“Horses. Horses. I need horses,” Ted Turner told all within listening distance last night at the Omni.
So began a Dec. 1, 1978 article from the AP chronicling the Braves’ pursuit of free agent, and avid horse racing fan, Pete Rose. Turner had just learned that Pirates owner John Galbreath’s pitch to Rose included a brood mare.
He wasn’t going to outspend the Braves’ owner. Rose’s agent had told the Mets his client had received offers “far in excess” of $2 million over three years and one “spectacular” offer.
“The spectacular offer, that’s me,” Turner told the AP. “Money is not going to be what decides it.”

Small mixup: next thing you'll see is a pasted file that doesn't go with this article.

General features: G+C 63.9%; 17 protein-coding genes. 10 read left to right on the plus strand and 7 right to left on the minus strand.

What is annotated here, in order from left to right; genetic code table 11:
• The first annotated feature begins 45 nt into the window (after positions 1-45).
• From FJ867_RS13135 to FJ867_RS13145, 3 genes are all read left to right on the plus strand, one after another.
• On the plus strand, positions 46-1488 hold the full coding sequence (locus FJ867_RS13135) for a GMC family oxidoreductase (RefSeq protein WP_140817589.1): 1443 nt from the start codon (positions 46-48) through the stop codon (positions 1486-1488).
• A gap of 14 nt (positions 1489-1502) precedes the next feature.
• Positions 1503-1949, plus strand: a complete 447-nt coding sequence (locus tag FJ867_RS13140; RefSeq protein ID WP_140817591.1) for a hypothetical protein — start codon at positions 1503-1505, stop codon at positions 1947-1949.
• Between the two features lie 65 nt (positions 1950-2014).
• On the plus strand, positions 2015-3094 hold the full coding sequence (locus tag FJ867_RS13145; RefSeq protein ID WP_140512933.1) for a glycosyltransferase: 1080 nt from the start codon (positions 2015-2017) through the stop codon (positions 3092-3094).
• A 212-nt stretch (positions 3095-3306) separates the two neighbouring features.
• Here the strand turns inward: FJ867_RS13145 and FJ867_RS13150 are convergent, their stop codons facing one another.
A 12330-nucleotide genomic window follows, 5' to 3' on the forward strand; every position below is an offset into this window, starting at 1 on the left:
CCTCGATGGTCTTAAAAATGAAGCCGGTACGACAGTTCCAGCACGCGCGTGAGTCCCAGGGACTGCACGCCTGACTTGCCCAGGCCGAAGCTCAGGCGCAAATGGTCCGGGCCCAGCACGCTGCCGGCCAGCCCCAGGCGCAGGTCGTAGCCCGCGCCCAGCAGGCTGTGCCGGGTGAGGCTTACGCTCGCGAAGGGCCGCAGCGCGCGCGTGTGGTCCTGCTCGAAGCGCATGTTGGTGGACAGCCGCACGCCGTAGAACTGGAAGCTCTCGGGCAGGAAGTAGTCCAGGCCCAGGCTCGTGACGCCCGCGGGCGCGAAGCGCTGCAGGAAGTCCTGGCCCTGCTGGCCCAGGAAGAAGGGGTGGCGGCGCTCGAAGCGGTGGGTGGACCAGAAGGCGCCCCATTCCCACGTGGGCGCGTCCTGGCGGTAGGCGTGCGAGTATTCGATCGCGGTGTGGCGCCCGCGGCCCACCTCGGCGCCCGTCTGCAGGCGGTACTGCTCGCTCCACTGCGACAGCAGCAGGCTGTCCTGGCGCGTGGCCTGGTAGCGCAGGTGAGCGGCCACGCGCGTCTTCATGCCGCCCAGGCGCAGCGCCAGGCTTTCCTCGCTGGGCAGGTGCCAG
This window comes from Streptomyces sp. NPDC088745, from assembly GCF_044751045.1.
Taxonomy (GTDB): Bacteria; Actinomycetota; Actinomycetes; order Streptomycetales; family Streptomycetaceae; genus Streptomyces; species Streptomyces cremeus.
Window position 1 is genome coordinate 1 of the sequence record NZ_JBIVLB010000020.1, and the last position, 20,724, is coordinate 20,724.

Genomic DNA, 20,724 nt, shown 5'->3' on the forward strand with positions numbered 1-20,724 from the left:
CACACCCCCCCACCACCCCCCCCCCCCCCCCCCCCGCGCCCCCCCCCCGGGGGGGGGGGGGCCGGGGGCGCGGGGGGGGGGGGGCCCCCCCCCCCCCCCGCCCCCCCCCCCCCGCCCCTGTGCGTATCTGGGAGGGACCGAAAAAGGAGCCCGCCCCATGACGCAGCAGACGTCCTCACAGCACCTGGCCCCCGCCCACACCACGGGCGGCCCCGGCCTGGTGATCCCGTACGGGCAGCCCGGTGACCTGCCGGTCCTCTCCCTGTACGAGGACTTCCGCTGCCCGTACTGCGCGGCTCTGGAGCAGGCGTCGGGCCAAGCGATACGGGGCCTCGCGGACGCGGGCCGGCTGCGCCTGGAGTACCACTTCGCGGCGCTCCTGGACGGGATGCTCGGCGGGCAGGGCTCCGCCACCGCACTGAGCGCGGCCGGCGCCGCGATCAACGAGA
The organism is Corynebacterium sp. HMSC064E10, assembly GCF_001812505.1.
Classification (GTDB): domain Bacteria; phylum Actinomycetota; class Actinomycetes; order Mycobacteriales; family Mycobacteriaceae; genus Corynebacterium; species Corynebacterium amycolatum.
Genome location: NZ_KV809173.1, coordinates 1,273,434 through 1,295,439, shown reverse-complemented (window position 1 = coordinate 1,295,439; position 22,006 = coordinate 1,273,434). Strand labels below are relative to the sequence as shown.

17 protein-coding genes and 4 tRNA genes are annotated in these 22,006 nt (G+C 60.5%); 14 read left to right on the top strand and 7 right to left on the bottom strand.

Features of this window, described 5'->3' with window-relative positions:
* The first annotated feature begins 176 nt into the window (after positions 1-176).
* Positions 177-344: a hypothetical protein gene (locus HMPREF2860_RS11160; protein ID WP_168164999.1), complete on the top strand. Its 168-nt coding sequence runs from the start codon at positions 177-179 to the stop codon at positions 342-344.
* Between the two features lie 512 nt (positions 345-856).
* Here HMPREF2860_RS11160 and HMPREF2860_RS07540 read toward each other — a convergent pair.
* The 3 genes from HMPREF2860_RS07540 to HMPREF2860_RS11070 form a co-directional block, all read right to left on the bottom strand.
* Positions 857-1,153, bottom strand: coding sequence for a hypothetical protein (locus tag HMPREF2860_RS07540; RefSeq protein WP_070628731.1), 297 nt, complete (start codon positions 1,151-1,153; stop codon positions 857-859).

It was horses.
“I want all Braves fans to find me 100 horses,” he said. “It used to be you could tell how rich an Indian was by how many horses he had. Since we’re the Braves, we want to show Rose we have more horses than anyone else. Every Brave fan, round up a horse so we can win Pete Rose.”
Instead the Phillies swooped in with a 4-year, $3.25 deal. Rose was about to turn 38, and after one productive year that saw him hit .331 with 20 SB and an .848 OPS, he began to show his age. By the time the contract ended he was essentially a glorified Ken Oberkfell.
That same year, Chris Chambliss. acquired prior to the 1980 season to play 1B, Rose’s position, hit 20 HR and 86 RBI for the NL West champion Braves.